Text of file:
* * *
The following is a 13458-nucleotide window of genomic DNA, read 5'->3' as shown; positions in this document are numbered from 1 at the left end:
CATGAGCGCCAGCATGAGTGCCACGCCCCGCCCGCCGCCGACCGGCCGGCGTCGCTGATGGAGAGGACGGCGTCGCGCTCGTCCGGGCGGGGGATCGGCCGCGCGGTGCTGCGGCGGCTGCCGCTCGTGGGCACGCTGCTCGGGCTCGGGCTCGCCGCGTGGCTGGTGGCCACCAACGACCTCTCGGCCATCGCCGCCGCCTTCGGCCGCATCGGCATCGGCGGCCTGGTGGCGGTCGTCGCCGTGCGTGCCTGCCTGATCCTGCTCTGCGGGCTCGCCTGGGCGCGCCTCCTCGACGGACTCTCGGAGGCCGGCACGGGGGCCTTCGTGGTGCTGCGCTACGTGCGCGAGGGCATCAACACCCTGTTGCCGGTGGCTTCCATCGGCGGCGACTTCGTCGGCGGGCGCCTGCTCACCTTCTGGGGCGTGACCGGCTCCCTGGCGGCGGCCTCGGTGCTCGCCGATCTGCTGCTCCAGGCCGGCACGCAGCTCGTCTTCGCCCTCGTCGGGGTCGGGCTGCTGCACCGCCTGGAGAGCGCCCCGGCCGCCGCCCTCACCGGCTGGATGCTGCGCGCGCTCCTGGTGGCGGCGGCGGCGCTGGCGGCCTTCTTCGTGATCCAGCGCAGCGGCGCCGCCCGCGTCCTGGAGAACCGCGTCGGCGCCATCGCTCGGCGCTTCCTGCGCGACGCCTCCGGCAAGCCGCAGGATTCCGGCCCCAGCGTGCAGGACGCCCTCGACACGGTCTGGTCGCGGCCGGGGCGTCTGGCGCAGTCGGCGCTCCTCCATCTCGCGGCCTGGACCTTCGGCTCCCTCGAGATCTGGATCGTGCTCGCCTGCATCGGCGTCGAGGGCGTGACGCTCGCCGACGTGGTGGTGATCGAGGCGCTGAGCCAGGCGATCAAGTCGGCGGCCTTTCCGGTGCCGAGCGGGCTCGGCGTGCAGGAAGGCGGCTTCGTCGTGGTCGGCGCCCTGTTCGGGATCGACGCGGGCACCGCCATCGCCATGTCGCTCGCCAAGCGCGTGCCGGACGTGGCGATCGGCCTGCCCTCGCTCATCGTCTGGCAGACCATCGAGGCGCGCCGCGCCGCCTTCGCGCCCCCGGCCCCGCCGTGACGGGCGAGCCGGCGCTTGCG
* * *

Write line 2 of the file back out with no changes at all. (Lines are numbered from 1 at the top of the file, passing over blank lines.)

CATGAGCGCCAGCATGAGTGCCACGCCCCGCCCGCCGCCGACCGGCCGGCGTCGCTGATGGAGAGGACGGCGTCGCGCTCGTCCGGGCGGGGGATCGGCCGCGCGGTGCTGCGGCGGCTGCCGCTCGTGGGCACGCTGCTCGGGCTCGGGCTCGCCGCGTGGCTGGTGGCCACCAACGACCTCTCGGCCATCGCCGCCGCCTTCGGCCGCATCGGCATCGGCGGCCTGGTGGCGGTCGTCGCCGTGCGTGCCTGCCTGATCCTGCTCTGCGGGCTCGCCTGGGCGCGCCTCCTCGACGGACTCTCGGAGGCCGGCACGGGGGCCTTCGTGGTGCTGCGCTACGTGCGCGAGGGCATCAACACCCTGTTGCCGGTGGCTTCCATCGGCGGCGACTTCGTCGGCGGGCGCCTGCTCACCTTCTGGGGCGTGACCGGCTCCCTGGCGGCGGCCTCGGTGCTCGCCGATCTGCTGCTCCAGGCCGGCACGCAGCTCGTCTTCGCCCTCGTCGGGGTCGGGCTGCTGCACCGCCTGGAGAGCGCCCCGGCCGCCGCCCTCACCGGCTGGATGCTGCGCGCGCTCCTGGTGGCGGCGGCGGCGCTGGCGGCCTTCTTCGTGATCCAGCGCAGCGGCGCCGCCCGCGTCCTGGAGAACCGCGTCGGCGCCATCGCTCGGCGCTTCCTGCGCGACGCCTCCGGCAAGCCGCAGGATTCCGGCCCCAGCGTGCAGGACGCCCTCGACACGGTCTGGTCGCGGCCGGGGCGTCTGGCGCAGTCGGCGCTCCTCCATCTCGCGGCCTGGACCTTCGGCTCCCTCGAGATCTGGATCGTGCTCGCCTGCATCGGCGTCGAGGGCGTGACGCTCGCCGACGTGGTGGTGATCGAGGCGCTGAGCCAGGCGATCAAGTCGGCGGCCTTTCCGGTGCCGAGCGGGCTCGGCGTGCAGGAAGGCGGCTTCGTCGTGGTCGGCGCCCTGTTCGGGATCGACGCGGGCACCGCCATCGCCATGTCGCTCGCCAAGCGCGTGCCGGACGTGGCGATCGGCCTGCCCTCGCTCATCGTCTGGCAGACCATCGAGGCGCGCCGCGCCGCCTTCGCGCCCCCGGCCCCGCCGTGACGGGCGAGCCGGCGCTTGCG